Published online Sep 26, 2023. doi: 10.12998/wjcc.v11.i27.6603
Peer-review started: July 2, 2023
First decision: August 16, 2023
Revised: August 24, 2023
Accepted: August 31, 2023
Article in press: August 31, 2023
Published online: September 26, 2023
Angioedema is a disorder characterized by edema of the face, lips, tongue, and extremities due to increased vascular permeability. Angioedema of the tongue usually occurs bilaterally, and the incidence of unilateral angioedema of the tongue is rare. This study reports a rare case of unilateral angioedema of the tongue with no identifiable cause and repeated recurrence even after discontinuation of an angiotensin-converting enzyme inhibitor.
The patient was a 65-year-old woman with pre-existing hypertension and hyper
Careful monitoring and identification of the underlying mechanism play a crucial role in the treatment of angioedema.
Core Tip: This study describes the case of a 65-year-old woman who presented with unilateral angioedema of the tongue with no identifiable cause and who showed repeated recurrence of angioedema after discontinuation of an angiotensin-converting enzyme (ACE) inhibitor. She had a history of hypertension and hyperlipidemia for 32 years and had been receiving 20 mg/d of lisinopril for 32 years. The ACE inhibitor was suspected as the cause of angioedema; therefore, its use was discontinued. However, angioedema of the left unilateral tongue continued to recur. Recurrence of the unilateral angioedema did not occur following the administration of 500 mg of tranexamic acid.
- Citation: Matsuhisa Y, Kenzaka T, Shimizu H, Hirose H, Gotoh T. Recurrence of unilateral angioedema of the tongue: A case report. World J Clin Cases 2023; 11(27): 6603-6612
- URL: https://www.wjgnet.com/2307-8960/full/v11/i27/6603.htm
- DOI: https://dx.doi.org/10.12998/wjcc.v11.i27.6603
Angioedema, a disorder characterized by localized swelling of the skin and subcutaneous tissues, is caused by a transient increase in capillary permeability. It was first described by Quinche in 1882 and is also known as Quinche’s edema[1,2]. Angioedema primarily occurs on the face, lips, tongue, and extremities. The causes of angioedema include trauma; infection; drugs, such as angiotensin-converting enzyme (ACE) inhibitors; allergic reactions; hereditary factors; and acquired C1 inhibitor deficiency. Angioedema in the oral cavity can cause airway obstruction and may require airway clearance.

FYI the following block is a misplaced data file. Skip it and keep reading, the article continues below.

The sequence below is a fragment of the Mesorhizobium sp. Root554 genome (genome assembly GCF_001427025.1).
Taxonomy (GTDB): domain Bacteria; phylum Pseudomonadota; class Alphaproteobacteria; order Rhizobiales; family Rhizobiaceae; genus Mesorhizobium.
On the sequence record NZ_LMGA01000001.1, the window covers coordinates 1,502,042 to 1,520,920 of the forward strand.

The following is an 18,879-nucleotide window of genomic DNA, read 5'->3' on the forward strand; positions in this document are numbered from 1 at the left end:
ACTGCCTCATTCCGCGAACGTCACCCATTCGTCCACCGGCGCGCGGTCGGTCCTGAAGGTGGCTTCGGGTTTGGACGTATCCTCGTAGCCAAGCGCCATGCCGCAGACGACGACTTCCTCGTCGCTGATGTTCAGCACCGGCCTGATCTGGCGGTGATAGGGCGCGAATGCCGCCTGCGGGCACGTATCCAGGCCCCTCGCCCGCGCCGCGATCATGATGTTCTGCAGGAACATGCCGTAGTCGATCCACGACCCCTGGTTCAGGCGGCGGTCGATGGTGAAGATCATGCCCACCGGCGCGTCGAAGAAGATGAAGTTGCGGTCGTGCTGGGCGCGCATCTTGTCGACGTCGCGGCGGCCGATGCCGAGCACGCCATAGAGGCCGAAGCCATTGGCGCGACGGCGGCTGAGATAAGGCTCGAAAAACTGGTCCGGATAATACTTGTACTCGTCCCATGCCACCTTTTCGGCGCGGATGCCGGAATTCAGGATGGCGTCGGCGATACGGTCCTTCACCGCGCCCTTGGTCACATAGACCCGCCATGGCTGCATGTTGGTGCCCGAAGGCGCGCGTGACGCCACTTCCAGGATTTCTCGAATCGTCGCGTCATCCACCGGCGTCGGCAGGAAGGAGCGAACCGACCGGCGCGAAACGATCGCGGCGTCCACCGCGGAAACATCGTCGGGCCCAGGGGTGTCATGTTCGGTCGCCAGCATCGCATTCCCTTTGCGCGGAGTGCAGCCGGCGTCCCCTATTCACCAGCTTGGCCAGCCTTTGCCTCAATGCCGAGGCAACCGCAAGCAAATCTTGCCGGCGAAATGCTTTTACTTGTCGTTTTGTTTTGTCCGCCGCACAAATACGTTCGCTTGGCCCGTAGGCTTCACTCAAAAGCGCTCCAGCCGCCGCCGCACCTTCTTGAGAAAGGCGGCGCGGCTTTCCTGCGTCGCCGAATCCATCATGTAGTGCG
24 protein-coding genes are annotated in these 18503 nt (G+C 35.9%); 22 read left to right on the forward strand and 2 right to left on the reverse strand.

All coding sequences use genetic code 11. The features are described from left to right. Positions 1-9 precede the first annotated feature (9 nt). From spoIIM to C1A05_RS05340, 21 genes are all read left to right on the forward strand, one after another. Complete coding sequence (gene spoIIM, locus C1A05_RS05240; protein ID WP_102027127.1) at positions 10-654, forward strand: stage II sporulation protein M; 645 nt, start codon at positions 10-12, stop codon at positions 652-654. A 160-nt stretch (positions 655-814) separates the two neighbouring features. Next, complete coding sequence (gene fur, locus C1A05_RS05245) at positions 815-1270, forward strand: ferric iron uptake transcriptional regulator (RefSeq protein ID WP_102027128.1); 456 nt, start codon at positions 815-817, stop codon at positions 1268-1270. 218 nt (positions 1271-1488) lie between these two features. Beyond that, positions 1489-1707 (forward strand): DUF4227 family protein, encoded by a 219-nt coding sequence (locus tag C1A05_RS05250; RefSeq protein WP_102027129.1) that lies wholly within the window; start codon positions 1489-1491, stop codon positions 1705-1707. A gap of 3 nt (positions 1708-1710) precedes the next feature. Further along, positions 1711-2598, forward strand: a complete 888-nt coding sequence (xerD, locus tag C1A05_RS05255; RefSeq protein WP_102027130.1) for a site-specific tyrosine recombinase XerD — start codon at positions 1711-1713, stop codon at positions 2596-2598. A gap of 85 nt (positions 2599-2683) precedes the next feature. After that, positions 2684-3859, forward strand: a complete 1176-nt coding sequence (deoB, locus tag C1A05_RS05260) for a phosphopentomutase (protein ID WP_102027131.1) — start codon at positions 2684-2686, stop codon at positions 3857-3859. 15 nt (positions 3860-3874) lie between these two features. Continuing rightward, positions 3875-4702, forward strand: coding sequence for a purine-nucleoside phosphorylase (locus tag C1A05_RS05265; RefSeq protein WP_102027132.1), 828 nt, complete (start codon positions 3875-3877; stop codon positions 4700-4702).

Angioedema of the tongue usually occurs bilaterally, and cases of unilateral angioedema of the tongue are rare. The most frequently reported cause of unilateral tongue angioedema is drugs, such as ACE inhibitors and recombinant tissue-type plasminogen activators (rtPA), and recurrence of angioedema has not been reported after discontinuation of these drugs[3-16]. Herein, we describe a rare case of unilateral angioedema of the tongue with no identifiable cause that recurred repeatedly even after discontinuation of an ACE inhibitor.
A 65-year-old Japanese woman was presented to the emergency department at 1:00 a.m. with unilateral swelling on the left side of the tongue.
The patient complained of sudden development of unilateral swelling on the left side of the tongue while falling asleep.
She had a history of hypertension and hyperlipidemia for 32 years and had been receiving 20 mg/d of lisinopril, 5 mg/d of amlodipine, 1 mg/d of doxazosin, 2 mg/d of pitavastatin, and 500 mg/d of polyenephosphatidylcholine. She had been receiving lisinopril, an ACE inhibitor, for 32 years. There was no history of food allergies, allergic rhinitis, atopic dermatitis, or bronchial asthma. She had eaten her dinner the previous day at around 6:00 p.m. and had not consumed anything other than her usual diet. She had no history of alcohol consumption or smoking.
There was no family history of angioedema.